How Hostile Architecture Targets the Homeless


Design of public spaces is usually meant to benefit everyone, but what about the homeless population?

Take a walk around New York City’s subway system and you may see curious looking benches. They don’t have seats, and instead of letting you rest and sit down, you’re meant to lean your body up against the tilted wooden blocks set at back level. It’s a strange design and on the surface, it may not seem apparent that there’s any reason for these to exist other than affordability and a gimmicky design. The reality is that public features such as this are intended to keep the homeless out of certain spaces—it’s all part of a concept called hostile architecture.

What is Hostile Architecture?

This concept doesn’t just apply to designs intended to deter homeless people but any kind of design that discourages certain behaviors. Take, for example, curbs or walls in certain cities. Some are designed with anti-skate bars affixed along the edges to prevent skateboarders from grinding on the surfaces. While hostile architecture has been applied in an attempt to influence all kinds of behaviors, the homeless have been particularly targeted by these design decisions in an attempt to keep them out of public spaces.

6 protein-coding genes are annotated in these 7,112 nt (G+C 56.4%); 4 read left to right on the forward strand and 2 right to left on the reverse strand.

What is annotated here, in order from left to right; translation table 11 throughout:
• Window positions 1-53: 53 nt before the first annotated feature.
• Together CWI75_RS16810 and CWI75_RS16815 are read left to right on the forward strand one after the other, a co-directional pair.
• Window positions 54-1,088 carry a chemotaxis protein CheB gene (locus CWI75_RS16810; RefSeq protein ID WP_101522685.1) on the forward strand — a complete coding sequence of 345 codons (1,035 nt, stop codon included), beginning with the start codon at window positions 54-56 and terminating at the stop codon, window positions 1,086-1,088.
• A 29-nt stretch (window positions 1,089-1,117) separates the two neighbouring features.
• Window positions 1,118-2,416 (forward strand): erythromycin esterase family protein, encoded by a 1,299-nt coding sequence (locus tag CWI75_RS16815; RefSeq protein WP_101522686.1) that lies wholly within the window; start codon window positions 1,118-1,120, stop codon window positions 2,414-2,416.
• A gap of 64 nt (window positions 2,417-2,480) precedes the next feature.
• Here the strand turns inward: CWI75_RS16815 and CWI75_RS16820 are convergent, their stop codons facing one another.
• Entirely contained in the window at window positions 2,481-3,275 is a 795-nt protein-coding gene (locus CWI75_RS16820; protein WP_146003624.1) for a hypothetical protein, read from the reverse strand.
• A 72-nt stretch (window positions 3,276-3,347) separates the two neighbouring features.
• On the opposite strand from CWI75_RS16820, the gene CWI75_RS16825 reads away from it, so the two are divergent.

How Are The Homeless Targeted?

It’s easy to see these design choices being prominently employed in any major city. Take a look at many of the benches now being made for cities—it isn’t atypical for the bench to be split up by bars, which may seem like they may be armrests, but the reality is that these are often designed this way to discourage people from sleeping on them.

Sometimes anti-homeless design decisions are more apparent and obvious. In 2014, The Atlantic covered reactions to anti-homeless floor studs installed near a building to keep the homeless from sleeping there. The floor studs were met with negative reactions, with many agreeing that it wasn’t exactly humanitarian to remove places for an already-disenfranchised group of people to sleep. If we’re only morally outraged at obvious attempts to prohibit the homeless from existing in cities and public spaces, however, we’re missing out on what’s really gone awry with these design decisions.

Is Hostile Architecture Helping?

Hostile architecture seems to be an extension of the “out of sight, out of mind” mentality. By erasing homeless people from public view, we’re better able to deny their existence entirely, worry about other things, and continue to let homelessness be an issue. Instead of allocating so many resources to stop the homeless from being able to get a night’s rest, we ought to be trying to address the causes of homelessness and trying to remedy the problem, rather than pretend it doesn’t exist.

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